Medical City Healthcare - November 24, 2020

Many North Texans look forward to their favorite holiday activities all year. But now, we have to weigh the risks of getting or spreading COVID-19 as we plan our seasonal events. Often, our get-togethers include older family members or those with chronic health conditions, making it even harder to know what to do. To help you make an informed decision, the Texas Medical Association compiled a handy winter holiday risk chart. Read on to find out how this group of Texas physicians rank coronavirus risk for a variety of winter activities, including traveling to visit relatives, taking photos with Santa, decorating a gingerbread house, attending a Super Bowl party and more.

Additionally, here are helpful links to Dallas County Health and Human Services information, including how to interact with a high-risk person and a handy daily risk level meter.

Know your holiday risk during COVID-19

To help you assess the risks for contracting (or spreading) COVID-19 by activity, the Texas Medical Association’s COVID-19 Task Force and Committee on Infectious Diseases ranked activities from 1 (low risk to 10 (high risk) in its winter risk assessment chart. The levels are based on input from the physician members of the task force and the committee, who worked from the assumption that participants in these activities are following the CDC’s currently recommended safety protocols when possible, including social distancing, mask wearing and frequent handwashing.

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Risks for common winter holiday activities

Low risk:

  • Level 1
    • Shopping for gifts online
    • Doing a virtual turkey trot or holiday run
    • Watching holiday movies at home with your household
    • Viewing holiday lights with your family in your car
    • Building a snowman with your household
    • Mailing a letter to Santa
    • Donating canned food

Low-moderate risk:

  • Level 2
    • Joining a physically distanced outdoor scavenger hunt
  • Level 3
    • Having Thanksgiving dinner with family or household members
    • Traveling by car to visit family or friends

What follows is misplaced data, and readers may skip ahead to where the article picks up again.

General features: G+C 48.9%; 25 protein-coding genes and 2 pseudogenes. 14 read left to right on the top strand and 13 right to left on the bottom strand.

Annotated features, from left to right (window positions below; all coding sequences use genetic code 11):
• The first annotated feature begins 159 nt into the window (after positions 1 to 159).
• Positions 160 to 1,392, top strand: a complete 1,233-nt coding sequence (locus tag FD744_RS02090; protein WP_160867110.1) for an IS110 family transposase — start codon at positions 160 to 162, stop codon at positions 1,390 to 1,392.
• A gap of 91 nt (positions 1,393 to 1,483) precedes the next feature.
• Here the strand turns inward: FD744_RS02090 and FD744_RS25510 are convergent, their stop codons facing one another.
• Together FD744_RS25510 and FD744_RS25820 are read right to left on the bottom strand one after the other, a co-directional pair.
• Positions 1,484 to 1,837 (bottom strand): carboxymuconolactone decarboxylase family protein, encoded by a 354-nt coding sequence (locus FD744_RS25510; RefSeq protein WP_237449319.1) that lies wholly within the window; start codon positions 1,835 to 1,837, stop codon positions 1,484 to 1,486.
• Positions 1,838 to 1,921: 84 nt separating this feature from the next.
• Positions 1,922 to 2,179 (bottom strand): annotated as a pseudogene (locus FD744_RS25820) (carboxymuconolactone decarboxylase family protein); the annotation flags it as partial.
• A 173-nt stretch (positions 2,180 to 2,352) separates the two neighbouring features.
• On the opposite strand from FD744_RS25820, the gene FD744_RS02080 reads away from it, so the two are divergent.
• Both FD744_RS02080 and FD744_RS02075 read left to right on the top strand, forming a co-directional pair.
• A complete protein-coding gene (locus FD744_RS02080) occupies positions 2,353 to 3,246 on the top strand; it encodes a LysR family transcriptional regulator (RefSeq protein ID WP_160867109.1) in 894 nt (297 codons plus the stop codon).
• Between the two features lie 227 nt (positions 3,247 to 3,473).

• Level 4
    • Doing an in-person turkey trot or holiday run (outdoors)
    • Decorating a gingerbread house with another household
    • Attending an outdoor public tree lighting ceremony
    • Ice skating at an outdoor rink

Moderate risk:

  • Level 5
    • Attending an outdoor sports event
    • Going on a hayride
    • Attending an outdoor cultural or religious celebration
    • Traveling by plane to visit family or friends
  • Level 6
    • Attending a holiday parade
    • Ice skating at a public rink indoors
    • Watching a public fireworks display
    • Visiting someone in assisted living

Moderate-high risk:

  • Level 7
    • Taking photos with Santa
    • Attending an indoor holiday craft fair or market
  • Level 8
    • Attending an indoor sports event
    • Attending a Super Bowl party
    • Shopping in-person on Black Friday
    • Caroling with a group
    • Hosting a holiday party with friends and family
    • Attending an indoor cultural or religious event

High risk:

  • Level 9
    • Attending a homecoming dance
  • Level 10
    • Attending a college house party
    • Attending a large indoor celebration with singing
    • Celebrating New Year’s Eve at a bar or nightclub

Example activities ranked by physicians from the TMA COVID-19 Task Force and the TMA Committee on Infectious Diseases.

Please assume participants in these activities are following currently recommended safety protocols, including social distancing, mask wearing, and washing hands frequently. The more people, the closer together, the fewer the masks, the more mingling indoors, the longer the time, the more singing and voice projection, and the more alcohol - the greater the risk.

Texas Medical Association - 401 W. 15th St., Austin, TX 78701-1680. TexMed.org, @texmed on Twitter, @wearetma on Instagram

This chart provides general information regarding exposure risks related to certain activities. It does not constitute medical advice and does not substitute for the advice of your physician. Consulting your personal physician is recommended when assessing your risks taking into consideration your medical condition.

Of course, when people don’t wear masks or take other preventive precautions, their risk of spreading or contracting COVID-19 during any of these activities goes up. So, use this chart as a guide and remember that it’s always better to be safe than sorry.

For more information about COVID-19 and the steps we’re taking to keep North Texans healthy, visit our Coronavirus Resource Hub.

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